I have written about my mother on here before. Like Marigold, my mother was absolutely unique. She had three children and was what I reluctantly call a “stay-at-home mum” (why have we not found a better term for this in this day and age I don’t know!) By that, I mean she did not have a career, which paid her money. She devoted herself entirely to running a home. Only now do I appreciate all that she did, which we took for granted. We NEVER ran out of food (thinks guiltily of times I look in fridge and am barely able to scrape a meal together.) We always had two types of bread, fresh fruit, fresh veg, several types of breakfast cereal, numerous fruit juices. She didn’t drive, but trekked up and down the high street every day to buy what we needed with her fold up trolley, stopping for many conversations along the way (again, does this sound familiar?) She didn’t have a dishwasher. She stayed up until 1am in the morning washing dishes and listening to Classic FM. Every day I was walked to and from school. I never wondered who was going to take me or pick me up. If there was anything at school, an open afternoon, a reading morning, a play, I never wondered if she would make it or not. She was always there. She built little rituals for us all every day, which I now realise created a huge amount of comfort and security. Maybe she did not reach the top of her career game, maybe she did not make an impact on the world politically or socially, but she was 100% eccentric and loveable and left a huge legacy of love and kindness, of what makes a mother. And as I find myself doing some of those comforting rituals with my own children, I hope these might be passed down future generations too. I wish I had had the chance to tell her all this whilst she was still here, but it took having my own family to appreciate all she did for us.
Skip a generation to Marigold, my unique daughter. Dealt a bit of a crappo hand genetically, everything is harder for her because of that little bit of extra genetic material. From communicating, to walking, to daily tasks we all take for granted, like eating or getting dressed. Because of her global delay, everything takes a lot longer to process. New and unexpected situations are hard. Last week the snow has presented a fabulous new sensory nightmare for her. I look at other children her age and it all seems so straightforward and easy (I know it is not!) The prospect of any child starting primary school is such a huge milestone in parent’s life, but I feel like I am literally throwing her to the wolves. Yet every day she astounds us with her ability to master tasks and to strive for independence. Maybe she has been denied that natural ability so many of us take for granted, but I am in awe of her perseverance and resilience. Maybe she won’t go to Oxbridge. Maybe she won’t do GSCEs. Maybe she will never learn to communicate with verbal speech and maybe she will always need support. Yet I know she is going to achieve amazing things in her own right, which everyone who knows her will be fiercely proud of and will change the way the world sees unique children like her. She is already doing this!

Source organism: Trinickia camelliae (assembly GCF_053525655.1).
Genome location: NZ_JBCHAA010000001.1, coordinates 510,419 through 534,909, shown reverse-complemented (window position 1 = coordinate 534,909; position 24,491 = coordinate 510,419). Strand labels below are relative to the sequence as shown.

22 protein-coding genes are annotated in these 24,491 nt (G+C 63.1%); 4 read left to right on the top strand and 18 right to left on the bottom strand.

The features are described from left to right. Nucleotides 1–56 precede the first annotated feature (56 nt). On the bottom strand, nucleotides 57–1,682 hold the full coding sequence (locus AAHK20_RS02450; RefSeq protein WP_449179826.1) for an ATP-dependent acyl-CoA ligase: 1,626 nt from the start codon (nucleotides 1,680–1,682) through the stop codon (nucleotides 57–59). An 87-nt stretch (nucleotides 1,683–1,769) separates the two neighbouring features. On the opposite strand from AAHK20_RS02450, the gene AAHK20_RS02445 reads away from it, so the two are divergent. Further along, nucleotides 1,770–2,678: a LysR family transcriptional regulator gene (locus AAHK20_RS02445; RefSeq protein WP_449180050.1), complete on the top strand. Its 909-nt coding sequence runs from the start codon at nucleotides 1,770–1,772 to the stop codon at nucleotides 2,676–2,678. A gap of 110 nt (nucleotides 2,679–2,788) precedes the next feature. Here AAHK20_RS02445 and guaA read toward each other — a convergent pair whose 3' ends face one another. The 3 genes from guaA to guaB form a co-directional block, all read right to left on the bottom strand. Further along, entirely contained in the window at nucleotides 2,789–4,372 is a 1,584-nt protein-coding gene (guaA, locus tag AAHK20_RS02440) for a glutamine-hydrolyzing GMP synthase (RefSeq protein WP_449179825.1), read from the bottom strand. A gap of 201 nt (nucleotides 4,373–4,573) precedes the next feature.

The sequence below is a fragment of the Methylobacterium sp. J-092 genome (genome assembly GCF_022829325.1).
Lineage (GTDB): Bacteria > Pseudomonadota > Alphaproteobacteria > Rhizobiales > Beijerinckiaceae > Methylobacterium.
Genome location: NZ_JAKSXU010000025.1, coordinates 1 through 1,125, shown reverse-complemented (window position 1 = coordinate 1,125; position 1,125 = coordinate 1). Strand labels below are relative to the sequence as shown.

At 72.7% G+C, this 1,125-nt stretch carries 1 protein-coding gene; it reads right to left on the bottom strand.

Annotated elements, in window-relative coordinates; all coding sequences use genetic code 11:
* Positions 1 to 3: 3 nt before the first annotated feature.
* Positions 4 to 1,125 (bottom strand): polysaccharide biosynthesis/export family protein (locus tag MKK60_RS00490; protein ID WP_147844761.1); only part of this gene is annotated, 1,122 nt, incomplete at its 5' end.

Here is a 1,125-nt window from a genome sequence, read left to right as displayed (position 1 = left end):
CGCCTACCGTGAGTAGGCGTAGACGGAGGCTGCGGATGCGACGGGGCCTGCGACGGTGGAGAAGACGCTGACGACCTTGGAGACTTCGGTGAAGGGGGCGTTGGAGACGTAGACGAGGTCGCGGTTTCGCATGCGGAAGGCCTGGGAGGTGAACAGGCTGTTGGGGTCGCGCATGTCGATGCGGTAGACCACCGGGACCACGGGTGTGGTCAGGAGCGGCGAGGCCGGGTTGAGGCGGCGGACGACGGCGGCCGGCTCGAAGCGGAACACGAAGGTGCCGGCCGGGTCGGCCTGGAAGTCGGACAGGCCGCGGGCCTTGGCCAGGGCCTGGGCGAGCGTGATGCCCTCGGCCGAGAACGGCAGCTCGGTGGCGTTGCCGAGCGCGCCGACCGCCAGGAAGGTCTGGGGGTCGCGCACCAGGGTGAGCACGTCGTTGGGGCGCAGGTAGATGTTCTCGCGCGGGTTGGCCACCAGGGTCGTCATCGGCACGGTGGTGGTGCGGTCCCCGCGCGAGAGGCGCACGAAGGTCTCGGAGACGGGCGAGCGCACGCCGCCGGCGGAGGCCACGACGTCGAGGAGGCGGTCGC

So on International Women’s Day 2018, my thought is this. How lucky I am to be sandwiched between these two generations of females who have, in their own subtle ways, made the world a better place, through their love, devotion, perseverance and uniqueness. You don’t need to do incredible things to leave a legacy and to make your mark in the world – just be the best version of you. Be authentic and above all else, be unique like my mother and Marigold.
For help, advice and support on rare chromosome disorders, contact Unique, the rare chromosome disorder charity. http://www.rarechromo.co.uk.